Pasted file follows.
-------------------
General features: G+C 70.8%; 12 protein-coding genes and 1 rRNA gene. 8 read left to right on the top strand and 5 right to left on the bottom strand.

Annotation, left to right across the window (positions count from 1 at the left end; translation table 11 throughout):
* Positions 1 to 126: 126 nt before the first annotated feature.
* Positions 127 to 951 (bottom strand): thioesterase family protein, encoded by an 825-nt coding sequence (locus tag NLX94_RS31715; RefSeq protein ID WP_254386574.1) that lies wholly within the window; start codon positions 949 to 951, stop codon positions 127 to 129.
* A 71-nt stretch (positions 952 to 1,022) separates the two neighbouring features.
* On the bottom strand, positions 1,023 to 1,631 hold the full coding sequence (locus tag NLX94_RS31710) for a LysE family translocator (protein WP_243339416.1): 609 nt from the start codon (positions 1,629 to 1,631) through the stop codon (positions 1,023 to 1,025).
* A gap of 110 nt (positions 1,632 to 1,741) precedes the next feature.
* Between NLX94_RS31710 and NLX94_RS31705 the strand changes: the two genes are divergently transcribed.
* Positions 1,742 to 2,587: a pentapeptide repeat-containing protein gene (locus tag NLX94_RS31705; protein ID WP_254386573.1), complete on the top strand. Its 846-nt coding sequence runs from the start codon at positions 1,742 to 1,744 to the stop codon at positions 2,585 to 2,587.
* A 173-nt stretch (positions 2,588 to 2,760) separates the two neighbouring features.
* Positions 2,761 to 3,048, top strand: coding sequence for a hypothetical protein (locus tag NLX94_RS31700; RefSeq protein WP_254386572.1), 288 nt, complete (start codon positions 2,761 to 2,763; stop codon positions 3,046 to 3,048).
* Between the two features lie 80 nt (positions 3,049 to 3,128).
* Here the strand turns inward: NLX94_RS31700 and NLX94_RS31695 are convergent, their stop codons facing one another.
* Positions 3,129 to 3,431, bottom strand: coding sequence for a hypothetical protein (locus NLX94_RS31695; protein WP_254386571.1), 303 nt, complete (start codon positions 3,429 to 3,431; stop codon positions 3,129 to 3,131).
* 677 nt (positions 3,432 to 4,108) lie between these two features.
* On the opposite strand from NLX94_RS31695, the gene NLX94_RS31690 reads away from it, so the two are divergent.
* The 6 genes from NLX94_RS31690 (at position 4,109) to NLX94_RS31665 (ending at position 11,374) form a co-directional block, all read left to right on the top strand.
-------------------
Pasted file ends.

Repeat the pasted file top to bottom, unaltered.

General features: G+C 70.8%; 12 protein-coding genes and 1 rRNA gene. 8 read left to right on the top strand and 5 right to left on the bottom strand.

Annotation, left to right across the window (positions count from 1 at the left end; translation table 11 throughout):
* Positions 1 to 126: 126 nt before the first annotated feature.
* Positions 127 to 951 (bottom strand): thioesterase family protein, encoded by an 825-nt coding sequence (locus tag NLX94_RS31715; RefSeq protein ID WP_254386574.1) that lies wholly within the window; start codon positions 949 to 951, stop codon positions 127 to 129.
* A 71-nt stretch (positions 952 to 1,022) separates the two neighbouring features.
* On the bottom strand, positions 1,023 to 1,631 hold the full coding sequence (locus tag NLX94_RS31710) for a LysE family translocator (protein WP_243339416.1): 609 nt from the start codon (positions 1,629 to 1,631) through the stop codon (positions 1,023 to 1,025).
* A gap of 110 nt (positions 1,632 to 1,741) precedes the next feature.
* Between NLX94_RS31710 and NLX94_RS31705 the strand changes: the two genes are divergently transcribed.
* Positions 1,742 to 2,587: a pentapeptide repeat-containing protein gene (locus tag NLX94_RS31705; protein ID WP_254386573.1), complete on the top strand. Its 846-nt coding sequence runs from the start codon at positions 1,742 to 1,744 to the stop codon at positions 2,585 to 2,587.
* A 173-nt stretch (positions 2,588 to 2,760) separates the two neighbouring features.
* Positions 2,761 to 3,048, top strand: coding sequence for a hypothetical protein (locus tag NLX94_RS31700; RefSeq protein WP_254386572.1), 288 nt, complete (start codon positions 2,761 to 2,763; stop codon positions 3,046 to 3,048).
* Between the two features lie 80 nt (positions 3,049 to 3,128).
* Here the strand turns inward: NLX94_RS31700 and NLX94_RS31695 are convergent, their stop codons facing one another.
* Positions 3,129 to 3,431, bottom strand: coding sequence for a hypothetical protein (locus NLX94_RS31695; protein WP_254386571.1), 303 nt, complete (start codon positions 3,429 to 3,431; stop codon positions 3,129 to 3,131).
* 677 nt (positions 3,432 to 4,108) lie between these two features.
* On the opposite strand from NLX94_RS31695, the gene NLX94_RS31690 reads away from it, so the two are divergent.
* The 6 genes from NLX94_RS31690 (at position 4,109) to NLX94_RS31665 (ending at position 11,374) form a co-directional block, all read left to right on the top strand.